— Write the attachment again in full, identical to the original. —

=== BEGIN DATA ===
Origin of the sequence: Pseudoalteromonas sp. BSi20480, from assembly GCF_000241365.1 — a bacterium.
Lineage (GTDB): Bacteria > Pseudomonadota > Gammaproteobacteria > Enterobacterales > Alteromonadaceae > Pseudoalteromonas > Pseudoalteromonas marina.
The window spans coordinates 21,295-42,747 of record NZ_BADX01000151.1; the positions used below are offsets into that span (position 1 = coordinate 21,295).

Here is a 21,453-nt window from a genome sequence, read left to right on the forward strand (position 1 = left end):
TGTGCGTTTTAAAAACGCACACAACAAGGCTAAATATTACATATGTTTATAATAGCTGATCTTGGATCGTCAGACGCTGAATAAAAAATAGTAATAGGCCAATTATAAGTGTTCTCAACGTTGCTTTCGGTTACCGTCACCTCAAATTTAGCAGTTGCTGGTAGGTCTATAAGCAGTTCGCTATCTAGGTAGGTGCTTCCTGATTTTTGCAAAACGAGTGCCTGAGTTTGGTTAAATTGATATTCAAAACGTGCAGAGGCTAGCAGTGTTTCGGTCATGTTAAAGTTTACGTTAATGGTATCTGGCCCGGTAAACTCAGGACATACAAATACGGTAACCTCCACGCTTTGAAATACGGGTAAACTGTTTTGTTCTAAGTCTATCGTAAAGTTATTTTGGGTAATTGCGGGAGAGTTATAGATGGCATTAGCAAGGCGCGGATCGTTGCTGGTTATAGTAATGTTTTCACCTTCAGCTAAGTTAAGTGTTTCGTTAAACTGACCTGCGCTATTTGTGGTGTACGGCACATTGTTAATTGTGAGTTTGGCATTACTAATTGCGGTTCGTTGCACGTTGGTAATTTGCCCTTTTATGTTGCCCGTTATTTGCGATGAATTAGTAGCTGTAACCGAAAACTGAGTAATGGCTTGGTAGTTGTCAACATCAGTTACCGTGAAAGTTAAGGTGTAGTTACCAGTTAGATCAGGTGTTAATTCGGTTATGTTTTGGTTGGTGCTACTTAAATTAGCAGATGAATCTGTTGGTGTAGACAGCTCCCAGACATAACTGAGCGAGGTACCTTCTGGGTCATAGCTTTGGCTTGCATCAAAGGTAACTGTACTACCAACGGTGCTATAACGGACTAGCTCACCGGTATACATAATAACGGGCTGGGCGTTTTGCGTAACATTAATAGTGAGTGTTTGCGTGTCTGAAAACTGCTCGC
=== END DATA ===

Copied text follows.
Origin of the sequence: Pseudoalteromonas sp. BSi20480, from assembly GCF_000241365.1 — a bacterium.
Lineage (GTDB): Bacteria > Pseudomonadota > Gammaproteobacteria > Enterobacterales > Alteromonadaceae > Pseudoalteromonas > Pseudoalteromonas marina.
The window spans coordinates 21,295-42,747 of record NZ_BADX01000151.1; the positions used below are offsets into that span (position 1 = coordinate 21,295).

Here is a 21,453-nt window from a genome sequence, read left to right on the forward strand (position 1 = left end):
TGTGCGTTTTAAAAACGCACACAACAAGGCTAAATATTACATATGTTTATAATAGCTGATCTTGGATCGTCAGACGCTGAATAAAAAATAGTAATAGGCCAATTATAAGTGTTCTCAACGTTGCTTTCGGTTACCGTCACCTCAAATTTAGCAGTTGCTGGTAGGTCTATAAGCAGTTCGCTATCTAGGTAGGTGCTTCCTGATTTTTGCAAAACGAGTGCCTGAGTTTGGTTAAATTGATATTCAAAACGTGCAGAGGCTAGCAGTGTTTCGGTCATGTTAAAGTTTACGTTAATGGTATCTGGCCCGGTAAACTCAGGACATACAAATACGGTAACCTCCACGCTTTGAAATACGGGTAAACTGTTTTGTTCTAAGTCTATCGTAAAGTTATTTTGGGTAATTGCGGGAGAGTTATAGATGGCATTAGCAAGGCGCGGATCGTTGCTGGTTATAGTAATGTTTTCACCTTCAGCTAAGTTAAGTGTTTCGTTAAACTGACCTGCGCTATTTGTGGTGTACGGCACATTGTTAATTGTGAGTTTGGCATTACTAATTGCGGTTCGTTGCACGTTGGTAATTTGCCCTTTTATGTTGCCCGTTATTTGCGATGAATTAGTAGCTGTAACCGAAAACTGAGTAATGGCTTGGTAGTTGTCAACATCAGTTACCGTGAAAGTTAAGGTGTAGTTACCAGTTAGATCAGGTGTTAATTCGGTTATGTTTTGGTTGGTGCTACTTAAATTAGCAGATGAATCTGTTGGTGTAGACAGCTCCCAGACATAACTGAGCGAGGTACCTTCTGGGTCATAGCTTTGGCTTGCATCAAAGGTAACTGTACTACCAACGGTGCTATAACGGACTAGCTCACCGGTATACATAATAACGGGCTGGGCGTTTTGCGTAACATTAATAGTGAGTGTTTGCGTGTCTGAAAACTGCTCGC